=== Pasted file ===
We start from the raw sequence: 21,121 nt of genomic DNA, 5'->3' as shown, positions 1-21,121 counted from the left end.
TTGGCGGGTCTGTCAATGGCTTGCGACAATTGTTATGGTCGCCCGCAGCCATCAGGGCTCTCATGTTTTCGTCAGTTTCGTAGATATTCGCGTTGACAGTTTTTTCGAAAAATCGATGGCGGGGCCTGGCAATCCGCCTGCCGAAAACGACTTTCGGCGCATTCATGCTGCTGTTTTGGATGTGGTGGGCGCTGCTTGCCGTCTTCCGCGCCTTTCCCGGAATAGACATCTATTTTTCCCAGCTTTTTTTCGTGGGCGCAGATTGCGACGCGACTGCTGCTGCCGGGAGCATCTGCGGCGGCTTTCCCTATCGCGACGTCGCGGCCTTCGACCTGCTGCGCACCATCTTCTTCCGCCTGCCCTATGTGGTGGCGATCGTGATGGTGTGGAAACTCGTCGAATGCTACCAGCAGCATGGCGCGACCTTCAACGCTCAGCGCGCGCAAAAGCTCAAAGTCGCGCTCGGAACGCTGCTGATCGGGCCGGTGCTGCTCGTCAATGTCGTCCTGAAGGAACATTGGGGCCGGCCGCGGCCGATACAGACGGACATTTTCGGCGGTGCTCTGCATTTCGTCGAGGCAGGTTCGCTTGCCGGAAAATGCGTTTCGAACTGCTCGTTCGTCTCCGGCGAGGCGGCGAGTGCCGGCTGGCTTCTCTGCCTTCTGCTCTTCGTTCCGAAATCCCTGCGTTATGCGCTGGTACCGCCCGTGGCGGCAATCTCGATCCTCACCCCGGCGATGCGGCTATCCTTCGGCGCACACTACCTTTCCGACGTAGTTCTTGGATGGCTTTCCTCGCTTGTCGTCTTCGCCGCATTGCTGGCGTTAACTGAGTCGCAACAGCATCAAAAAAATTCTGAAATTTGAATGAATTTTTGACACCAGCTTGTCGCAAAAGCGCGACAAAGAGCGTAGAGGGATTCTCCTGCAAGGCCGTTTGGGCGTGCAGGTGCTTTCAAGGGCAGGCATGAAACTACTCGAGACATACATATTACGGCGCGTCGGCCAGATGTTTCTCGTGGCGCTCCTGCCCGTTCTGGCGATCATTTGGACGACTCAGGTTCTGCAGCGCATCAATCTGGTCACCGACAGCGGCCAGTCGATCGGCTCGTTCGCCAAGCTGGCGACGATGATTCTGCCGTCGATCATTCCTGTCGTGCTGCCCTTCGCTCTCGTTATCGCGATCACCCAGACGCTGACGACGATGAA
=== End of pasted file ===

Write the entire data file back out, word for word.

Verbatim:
We start from the raw sequence: 21,121 nt of genomic DNA, 5'->3' as shown, positions 1-21,121 counted from the left end.
TTGGCGGGTCTGTCAATGGCTTGCGACAATTGTTATGGTCGCCCGCAGCCATCAGGGCTCTCATGTTTTCGTCAGTTTCGTAGATATTCGCGTTGACAGTTTTTTCGAAAAATCGATGGCGGGGCCTGGCAATCCGCCTGCCGAAAACGACTTTCGGCGCATTCATGCTGCTGTTTTGGATGTGGTGGGCGCTGCTTGCCGTCTTCCGCGCCTTTCCCGGAATAGACATCTATTTTTCCCAGCTTTTTTTCGTGGGCGCAGATTGCGACGCGACTGCTGCTGCCGGGAGCATCTGCGGCGGCTTTCCCTATCGCGACGTCGCGGCCTTCGACCTGCTGCGCACCATCTTCTTCCGCCTGCCCTATGTGGTGGCGATCGTGATGGTGTGGAAACTCGTCGAATGCTACCAGCAGCATGGCGCGACCTTCAACGCTCAGCGCGCGCAAAAGCTCAAAGTCGCGCTCGGAACGCTGCTGATCGGGCCGGTGCTGCTCGTCAATGTCGTCCTGAAGGAACATTGGGGCCGGCCGCGGCCGATACAGACGGACATTTTCGGCGGTGCTCTGCATTTCGTCGAGGCAGGTTCGCTTGCCGGAAAATGCGTTTCGAACTGCTCGTTCGTCTCCGGCGAGGCGGCGAGTGCCGGCTGGCTTCTCTGCCTTCTGCTCTTCGTTCCGAAATCCCTGCGTTATGCGCTGGTACCGCCCGTGGCGGCAATCTCGATCCTCACCCCGGCGATGCGGCTATCCTTCGGCGCACACTACCTTTCCGACGTAGTTCTTGGATGGCTTTCCTCGCTTGTCGTCTTCGCCGCATTGCTGGCGTTAACTGAGTCGCAACAGCATCAAAAAAATTCTGAAATTTGAATGAATTTTTGACACCAGCTTGTCGCAAAAGCGCGACAAAGAGCGTAGAGGGATTCTCCTGCAAGGCCGTTTGGGCGTGCAGGTGCTTTCAAGGGCAGGCATGAAACTACTCGAGACATACATATTACGGCGCGTCGGCCAGATGTTTCTCGTGGCGCTCCTGCCCGTTCTGGCGATCATTTGGACGACTCAGGTTCTGCAGCGCATCAATCTGGTCACCGACAGCGGCCAGTCGATCGGCTCGTTCGCCAAGCTGGCGACGATGATTCTGCCGTCGATCATTCCTGTCGTGCTGCCCTTCGCTCTCGTTATCGCGATCACCCAGACGCTGACGACGATGAA